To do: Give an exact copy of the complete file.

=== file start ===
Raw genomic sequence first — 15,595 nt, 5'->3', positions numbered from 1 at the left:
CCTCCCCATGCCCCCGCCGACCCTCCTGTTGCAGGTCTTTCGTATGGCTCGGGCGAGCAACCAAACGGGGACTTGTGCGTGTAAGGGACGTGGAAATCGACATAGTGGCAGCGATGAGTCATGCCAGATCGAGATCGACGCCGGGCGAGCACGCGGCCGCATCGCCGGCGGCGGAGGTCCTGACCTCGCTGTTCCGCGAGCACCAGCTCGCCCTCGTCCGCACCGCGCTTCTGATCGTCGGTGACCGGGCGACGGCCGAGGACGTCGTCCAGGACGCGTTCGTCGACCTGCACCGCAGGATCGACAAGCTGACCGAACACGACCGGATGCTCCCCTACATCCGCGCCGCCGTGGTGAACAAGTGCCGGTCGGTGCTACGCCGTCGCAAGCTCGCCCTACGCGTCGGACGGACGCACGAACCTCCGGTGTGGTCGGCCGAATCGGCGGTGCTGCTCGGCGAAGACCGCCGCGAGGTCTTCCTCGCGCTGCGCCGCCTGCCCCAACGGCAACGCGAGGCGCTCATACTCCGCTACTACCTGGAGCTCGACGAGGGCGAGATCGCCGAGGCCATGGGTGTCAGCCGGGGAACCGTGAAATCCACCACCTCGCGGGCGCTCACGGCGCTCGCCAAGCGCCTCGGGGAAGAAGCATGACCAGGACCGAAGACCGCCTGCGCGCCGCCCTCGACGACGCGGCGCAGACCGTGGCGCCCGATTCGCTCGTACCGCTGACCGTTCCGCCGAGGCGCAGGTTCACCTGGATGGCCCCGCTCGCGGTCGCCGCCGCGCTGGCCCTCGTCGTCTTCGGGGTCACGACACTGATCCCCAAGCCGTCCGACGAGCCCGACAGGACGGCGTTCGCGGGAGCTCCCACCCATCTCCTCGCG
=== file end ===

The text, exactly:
Raw genomic sequence first — 15,595 nt, 5'->3', positions numbered from 1 at the left:
CCTCCCCATGCCCCCGCCGACCCTCCTGTTGCAGGTCTTTCGTATGGCTCGGGCGAGCAACCAAACGGGGACTTGTGCGTGTAAGGGACGTGGAAATCGACATAGTGGCAGCGATGAGTCATGCCAGATCGAGATCGACGCCGGGCGAGCACGCGGCCGCATCGCCGGCGGCGGAGGTCCTGACCTCGCTGTTCCGCGAGCACCAGCTCGCCCTCGTCCGCACCGCGCTTCTGATCGTCGGTGACCGGGCGACGGCCGAGGACGTCGTCCAGGACGCGTTCGTCGACCTGCACCGCAGGATCGACAAGCTGACCGAACACGACCGGATGCTCCCCTACATCCGCGCCGCCGTGGTGAACAAGTGCCGGTCGGTGCTACGCCGTCGCAAGCTCGCCCTACGCGTCGGACGGACGCACGAACCTCCGGTGTGGTCGGCCGAATCGGCGGTGCTGCTCGGCGAAGACCGCCGCGAGGTCTTCCTCGCGCTGCGCCGCCTGCCCCAACGGCAACGCGAGGCGCTCATACTCCGCTACTACCTGGAGCTCGACGAGGGCGAGATCGCCGAGGCCATGGGTGTCAGCCGGGGAACCGTGAAATCCACCACCTCGCGGGCGCTCACGGCGCTCGCCAAGCGCCTCGGGGAAGAAGCATGACCAGGACCGAAGACCGCCTGCGCGCCGCCCTCGACGACGCGGCGCAGACCGTGGCGCCCGATTCGCTCGTACCGCTGACCGTTCCGCCGAGGCGCAGGTTCACCTGGATGGCCCCGCTCGCGGTCGCCGCCGCGCTGGCCCTCGTCGTCTTCGGGGTCACGACACTGATCCCCAAGCCGTCCGACGAGCCCGACAGGACGGCGTTCGCGGGAGCTCCCACCCATCTCCTCGCG